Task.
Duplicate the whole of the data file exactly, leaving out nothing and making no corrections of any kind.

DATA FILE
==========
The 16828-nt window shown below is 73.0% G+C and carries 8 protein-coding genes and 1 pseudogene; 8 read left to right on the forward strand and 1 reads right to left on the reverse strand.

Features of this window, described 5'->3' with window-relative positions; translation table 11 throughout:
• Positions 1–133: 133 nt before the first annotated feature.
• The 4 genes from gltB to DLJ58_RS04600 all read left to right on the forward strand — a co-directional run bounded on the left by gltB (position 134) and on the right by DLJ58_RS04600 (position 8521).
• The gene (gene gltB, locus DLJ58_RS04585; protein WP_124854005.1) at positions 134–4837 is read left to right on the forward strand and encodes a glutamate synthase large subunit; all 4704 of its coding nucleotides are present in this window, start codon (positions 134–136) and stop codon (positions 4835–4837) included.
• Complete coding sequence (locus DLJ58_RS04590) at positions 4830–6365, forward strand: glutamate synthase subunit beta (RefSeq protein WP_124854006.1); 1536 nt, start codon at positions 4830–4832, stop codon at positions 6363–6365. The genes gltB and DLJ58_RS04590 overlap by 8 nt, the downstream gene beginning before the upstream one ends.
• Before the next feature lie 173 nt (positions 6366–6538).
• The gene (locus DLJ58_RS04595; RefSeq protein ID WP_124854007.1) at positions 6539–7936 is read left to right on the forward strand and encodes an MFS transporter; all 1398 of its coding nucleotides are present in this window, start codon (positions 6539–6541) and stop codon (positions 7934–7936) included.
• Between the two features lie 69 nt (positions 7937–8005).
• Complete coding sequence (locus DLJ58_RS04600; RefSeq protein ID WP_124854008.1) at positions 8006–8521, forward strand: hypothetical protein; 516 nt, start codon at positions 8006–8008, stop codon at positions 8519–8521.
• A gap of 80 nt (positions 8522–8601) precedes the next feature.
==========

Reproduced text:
The 16828-nt window shown below is 73.0% G+C and carries 8 protein-coding genes and 1 pseudogene; 8 read left to right on the forward strand and 1 reads right to left on the reverse strand.

Features of this window, described 5'->3' with window-relative positions; translation table 11 throughout:
• Positions 1–133: 133 nt before the first annotated feature.
• The 4 genes from gltB to DLJ58_RS04600 all read left to right on the forward strand — a co-directional run bounded on the left by gltB (position 134) and on the right by DLJ58_RS04600 (position 8521).
• The gene (gene gltB, locus DLJ58_RS04585; protein WP_124854005.1) at positions 134–4837 is read left to right on the forward strand and encodes a glutamate synthase large subunit; all 4704 of its coding nucleotides are present in this window, start codon (positions 134–136) and stop codon (positions 4835–4837) included.
• Complete coding sequence (locus DLJ58_RS04590) at positions 4830–6365, forward strand: glutamate synthase subunit beta (RefSeq protein WP_124854006.1); 1536 nt, start codon at positions 4830–4832, stop codon at positions 6363–6365. The genes gltB and DLJ58_RS04590 overlap by 8 nt, the downstream gene beginning before the upstream one ends.
• Before the next feature lie 173 nt (positions 6366–6538).
• The gene (locus DLJ58_RS04595; RefSeq protein ID WP_124854007.1) at positions 6539–7936 is read left to right on the forward strand and encodes an MFS transporter; all 1398 of its coding nucleotides are present in this window, start codon (positions 6539–6541) and stop codon (positions 7934–7936) included.
• Between the two features lie 69 nt (positions 7937–8005).
• Complete coding sequence (locus DLJ58_RS04600; RefSeq protein ID WP_124854008.1) at positions 8006–8521, forward strand: hypothetical protein; 516 nt, start codon at positions 8006–8008, stop codon at positions 8519–8521.
• A gap of 80 nt (positions 8522–8601) precedes the next feature.